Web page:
our visual display and store design manager sent me these photos of the brooklyn store front…aren’t the flowers gorgeous?
i really want to try and make a rag rug. i’ve been looking around online for tutorials on how to do it, and i’m so inspired just by pictures of them! i think they’re so beautiful and a perfect way to use up any fabric you might have lying around.
these images are from the rag rug flickr group (yes, there is one)…check it out here…believe me, you will be inspired.
apparently there are several ways to make a rag rug…some tutorials involve crocheting, like this one on vintage chica. but if you don’t know how to crochet (like me) you can still make a rag rug just by braiding the fabric!
moda bake shop has a really great tutorial showing you step by step how to do it. once you’ve picked out the fabric you want to use, cut it into long strips and just start to braid! start at the center of the rug and work your way outwards, forming a circle with your braid as shown in the images above. once you’ve finished, just sew the rows of braids together! for the full tutorial click here.
i can’t wait to try it!
i want my bookshelf to look like this…with photos and little trinkets.
i love this idea…a collage of photos, cards and various keepsakes on a desktop, covered by a sheet of glass.
and i really want some antlers to hang jewelry from.
keith abrahamsson and kate young’s home photographed by the selby.
a friend of mine had one of these wine cork trivets in her apartment and i thought it was so cool! if you have a bunch of wine corks lying around it’s a perfect use for them, or if not you can always ask for some at a bar or wine store where they usually have a bunch lying around.
find a shallow tray like the ones shown above, and just arrange the corks in whatever pattern you like, using glue to fix them in place.
if you’re feeling really ambitious, take it a step further and make a wine cork…well…corkboard :)
i don’t drink much wine but i might have to get some corks and try this! that round one is awesome.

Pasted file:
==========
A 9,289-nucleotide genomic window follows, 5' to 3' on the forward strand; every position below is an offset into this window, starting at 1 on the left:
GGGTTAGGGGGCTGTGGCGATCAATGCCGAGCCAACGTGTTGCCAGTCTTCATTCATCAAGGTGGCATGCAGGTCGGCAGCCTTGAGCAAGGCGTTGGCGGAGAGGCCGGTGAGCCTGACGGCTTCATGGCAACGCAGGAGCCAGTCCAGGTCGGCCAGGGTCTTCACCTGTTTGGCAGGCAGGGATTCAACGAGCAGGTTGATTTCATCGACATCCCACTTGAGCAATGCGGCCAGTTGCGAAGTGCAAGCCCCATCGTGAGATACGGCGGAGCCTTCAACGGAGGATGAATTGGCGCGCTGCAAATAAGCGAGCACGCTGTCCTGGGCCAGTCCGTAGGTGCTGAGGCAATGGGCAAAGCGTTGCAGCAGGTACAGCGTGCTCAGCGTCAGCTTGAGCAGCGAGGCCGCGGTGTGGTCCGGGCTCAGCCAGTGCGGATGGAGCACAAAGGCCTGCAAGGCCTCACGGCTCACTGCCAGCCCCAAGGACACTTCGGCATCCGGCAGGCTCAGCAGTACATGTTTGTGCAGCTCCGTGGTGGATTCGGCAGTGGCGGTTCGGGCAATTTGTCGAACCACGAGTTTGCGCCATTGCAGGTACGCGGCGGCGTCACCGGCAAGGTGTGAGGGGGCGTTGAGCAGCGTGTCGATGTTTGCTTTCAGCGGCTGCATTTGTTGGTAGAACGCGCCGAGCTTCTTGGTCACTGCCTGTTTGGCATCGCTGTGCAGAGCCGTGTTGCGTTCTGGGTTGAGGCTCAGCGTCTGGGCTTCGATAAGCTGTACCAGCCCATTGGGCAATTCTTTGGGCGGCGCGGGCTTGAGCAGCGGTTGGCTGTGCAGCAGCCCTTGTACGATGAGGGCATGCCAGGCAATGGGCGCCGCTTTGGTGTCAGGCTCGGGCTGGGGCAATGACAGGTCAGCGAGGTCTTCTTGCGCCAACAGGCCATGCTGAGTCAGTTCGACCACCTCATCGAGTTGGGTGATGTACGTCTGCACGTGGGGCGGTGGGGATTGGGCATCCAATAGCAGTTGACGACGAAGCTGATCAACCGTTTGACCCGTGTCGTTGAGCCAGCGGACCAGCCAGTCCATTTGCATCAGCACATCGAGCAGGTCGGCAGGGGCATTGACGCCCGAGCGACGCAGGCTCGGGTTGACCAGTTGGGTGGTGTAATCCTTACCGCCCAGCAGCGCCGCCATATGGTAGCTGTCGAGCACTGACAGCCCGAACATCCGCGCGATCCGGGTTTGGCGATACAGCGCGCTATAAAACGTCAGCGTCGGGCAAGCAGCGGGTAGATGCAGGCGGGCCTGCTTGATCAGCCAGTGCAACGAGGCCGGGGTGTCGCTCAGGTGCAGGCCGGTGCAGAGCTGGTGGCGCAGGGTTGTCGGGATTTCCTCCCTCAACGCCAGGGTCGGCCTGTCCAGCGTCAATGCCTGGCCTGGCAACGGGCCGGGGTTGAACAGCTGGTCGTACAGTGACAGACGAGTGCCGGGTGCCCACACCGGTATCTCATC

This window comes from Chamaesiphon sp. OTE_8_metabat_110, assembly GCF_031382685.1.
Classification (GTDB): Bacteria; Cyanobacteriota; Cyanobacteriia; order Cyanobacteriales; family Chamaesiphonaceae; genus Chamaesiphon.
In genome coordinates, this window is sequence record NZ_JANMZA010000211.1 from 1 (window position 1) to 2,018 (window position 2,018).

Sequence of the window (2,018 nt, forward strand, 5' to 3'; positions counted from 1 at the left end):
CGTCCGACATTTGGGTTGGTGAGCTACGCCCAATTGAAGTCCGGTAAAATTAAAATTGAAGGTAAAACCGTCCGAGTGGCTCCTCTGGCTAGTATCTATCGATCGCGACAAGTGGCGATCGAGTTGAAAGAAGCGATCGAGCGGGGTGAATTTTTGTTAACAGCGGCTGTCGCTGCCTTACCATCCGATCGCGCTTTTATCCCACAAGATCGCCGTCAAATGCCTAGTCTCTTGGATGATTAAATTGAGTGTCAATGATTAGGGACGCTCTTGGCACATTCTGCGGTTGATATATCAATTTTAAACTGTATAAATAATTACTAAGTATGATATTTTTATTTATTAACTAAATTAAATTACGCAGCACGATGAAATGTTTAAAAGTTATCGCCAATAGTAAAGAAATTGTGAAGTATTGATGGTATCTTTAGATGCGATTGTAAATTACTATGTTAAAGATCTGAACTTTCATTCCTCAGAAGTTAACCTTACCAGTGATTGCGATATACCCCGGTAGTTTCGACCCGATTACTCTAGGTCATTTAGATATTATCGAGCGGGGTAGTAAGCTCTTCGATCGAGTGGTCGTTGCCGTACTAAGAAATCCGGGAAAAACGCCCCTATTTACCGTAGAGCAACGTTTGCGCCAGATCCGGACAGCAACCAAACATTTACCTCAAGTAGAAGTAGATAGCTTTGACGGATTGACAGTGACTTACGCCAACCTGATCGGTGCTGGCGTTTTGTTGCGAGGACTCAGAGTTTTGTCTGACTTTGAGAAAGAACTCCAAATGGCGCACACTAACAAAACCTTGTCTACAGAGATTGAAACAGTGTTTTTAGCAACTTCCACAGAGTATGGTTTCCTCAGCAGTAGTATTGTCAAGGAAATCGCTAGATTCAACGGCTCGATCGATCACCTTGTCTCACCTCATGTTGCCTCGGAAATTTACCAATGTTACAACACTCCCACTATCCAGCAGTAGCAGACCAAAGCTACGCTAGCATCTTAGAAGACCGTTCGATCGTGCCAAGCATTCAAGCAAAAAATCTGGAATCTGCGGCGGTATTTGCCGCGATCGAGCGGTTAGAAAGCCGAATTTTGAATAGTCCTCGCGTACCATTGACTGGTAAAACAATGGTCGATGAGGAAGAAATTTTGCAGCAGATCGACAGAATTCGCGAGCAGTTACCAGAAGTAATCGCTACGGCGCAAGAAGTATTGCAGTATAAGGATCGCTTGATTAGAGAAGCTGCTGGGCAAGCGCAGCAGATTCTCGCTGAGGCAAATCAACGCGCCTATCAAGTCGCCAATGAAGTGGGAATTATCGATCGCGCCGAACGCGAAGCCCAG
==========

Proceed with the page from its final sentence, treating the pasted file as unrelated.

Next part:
after my post about projects inspired by free people this morning, reader krystee sent me these photos of some of her crafts and they’re so awesome i had to post them right away! check ’em out, along with her description of how she made them:
“the stool was inspired by your vanity stool you used to have in the FP store. i went to purchase one and they were gone so i did a lil twist on small decorative one for myself. i used some fabric from and old scarf and beach cover up and extra yarn from my crocheting, and added the flowers to give it that bright enchanted garden feel.”
“i found the bookshelf in my dad’s shed so i painted them and appliqued on fabric and added the yarn and flowers to make it pop.”
awesome work, krystee! thanks for sharing!
is it just me or do these interiors by irina graewe scream free people? i think it’s all the use of pink…the post it notes, tape and yarn. graewe has studied and worked in london and germany, and is currently a freelance interior and set designer.
these images are from her “africa meets neon” and “patchwork” interiors. check out more of her work here.
having a real christmas tree is nice, but not everyone has the time or resources to go out and get one and haul it home. luckily, there are plenty of DIY options out there for alternative “christmas trees” that look just as pretty and would be a really fun craft project that you can still do in time for christmas!
i love the idea of finding branches lying around outside and using them to create a very natural, earthy looking tree like this one, with some paper snowflakes for a delicate touch.
another really cool idea…suspend the branch over a table with some string and hang ornaments from it.
this awesome tree is a branch from outside, painted white and decorated with garlands and various found items like vintage potholders, crocheted doilies, cotton spools, buttons and thrift store figurines.
a neat idea, if you’re willing to nail a bunch of branches to your wall…
…or a bunch of items in the shape of a Christmas tree.